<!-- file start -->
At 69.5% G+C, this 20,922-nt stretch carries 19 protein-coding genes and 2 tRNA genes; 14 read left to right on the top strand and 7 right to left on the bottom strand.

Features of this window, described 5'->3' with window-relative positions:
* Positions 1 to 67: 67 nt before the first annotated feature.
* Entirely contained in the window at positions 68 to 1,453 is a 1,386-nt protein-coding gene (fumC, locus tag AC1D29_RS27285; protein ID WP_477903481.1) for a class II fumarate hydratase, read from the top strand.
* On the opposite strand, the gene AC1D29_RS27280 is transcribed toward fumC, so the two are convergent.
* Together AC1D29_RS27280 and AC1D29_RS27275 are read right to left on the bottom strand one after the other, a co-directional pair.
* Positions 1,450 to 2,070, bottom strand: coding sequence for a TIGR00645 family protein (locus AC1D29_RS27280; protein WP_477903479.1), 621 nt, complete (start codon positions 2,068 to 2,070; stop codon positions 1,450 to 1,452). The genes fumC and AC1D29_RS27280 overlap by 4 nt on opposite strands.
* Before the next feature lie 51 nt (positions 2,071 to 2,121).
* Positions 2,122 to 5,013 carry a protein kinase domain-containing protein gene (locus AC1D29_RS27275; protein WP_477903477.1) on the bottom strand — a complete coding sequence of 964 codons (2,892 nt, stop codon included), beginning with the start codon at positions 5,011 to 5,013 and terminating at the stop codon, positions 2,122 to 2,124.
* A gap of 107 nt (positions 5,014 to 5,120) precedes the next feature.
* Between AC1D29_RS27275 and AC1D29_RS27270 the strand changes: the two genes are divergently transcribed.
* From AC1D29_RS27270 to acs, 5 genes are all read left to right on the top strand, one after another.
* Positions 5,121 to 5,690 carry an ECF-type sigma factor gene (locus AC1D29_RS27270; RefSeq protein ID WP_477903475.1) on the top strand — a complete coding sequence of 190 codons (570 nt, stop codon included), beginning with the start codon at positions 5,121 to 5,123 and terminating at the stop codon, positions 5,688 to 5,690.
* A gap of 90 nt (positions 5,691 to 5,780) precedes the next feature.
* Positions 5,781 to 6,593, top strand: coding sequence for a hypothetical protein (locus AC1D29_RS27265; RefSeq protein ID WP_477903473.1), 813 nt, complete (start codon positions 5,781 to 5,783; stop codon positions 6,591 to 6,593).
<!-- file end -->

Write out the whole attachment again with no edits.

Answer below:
At 69.5% G+C, this 20,922-nt stretch carries 19 protein-coding genes and 2 tRNA genes; 14 read left to right on the top strand and 7 right to left on the bottom strand.

Features of this window, described 5'->3' with window-relative positions:
* Positions 1 to 67: 67 nt before the first annotated feature.
* Entirely contained in the window at positions 68 to 1,453 is a 1,386-nt protein-coding gene (fumC, locus tag AC1D29_RS27285; protein ID WP_477903481.1) for a class II fumarate hydratase, read from the top strand.
* On the opposite strand, the gene AC1D29_RS27280 is transcribed toward fumC, so the two are convergent.
* Together AC1D29_RS27280 and AC1D29_RS27275 are read right to left on the bottom strand one after the other, a co-directional pair.
* Positions 1,450 to 2,070, bottom strand: coding sequence for a TIGR00645 family protein (locus AC1D29_RS27280; protein WP_477903479.1), 621 nt, complete (start codon positions 2,068 to 2,070; stop codon positions 1,450 to 1,452). The genes fumC and AC1D29_RS27280 overlap by 4 nt on opposite strands.
* Before the next feature lie 51 nt (positions 2,071 to 2,121).
* Positions 2,122 to 5,013 carry a protein kinase domain-containing protein gene (locus AC1D29_RS27275; protein WP_477903477.1) on the bottom strand — a complete coding sequence of 964 codons (2,892 nt, stop codon included), beginning with the start codon at positions 5,011 to 5,013 and terminating at the stop codon, positions 2,122 to 2,124.
* A gap of 107 nt (positions 5,014 to 5,120) precedes the next feature.
* Between AC1D29_RS27275 and AC1D29_RS27270 the strand changes: the two genes are divergently transcribed.
* From AC1D29_RS27270 to acs, 5 genes are all read left to right on the top strand, one after another.
* Positions 5,121 to 5,690 carry an ECF-type sigma factor gene (locus AC1D29_RS27270; RefSeq protein ID WP_477903475.1) on the top strand — a complete coding sequence of 190 codons (570 nt, stop codon included), beginning with the start codon at positions 5,121 to 5,123 and terminating at the stop codon, positions 5,688 to 5,690.
* A gap of 90 nt (positions 5,691 to 5,780) precedes the next feature.
* Positions 5,781 to 6,593, top strand: coding sequence for a hypothetical protein (locus AC1D29_RS27265; RefSeq protein ID WP_477903473.1), 813 nt, complete (start codon positions 5,781 to 5,783; stop codon positions 6,591 to 6,593).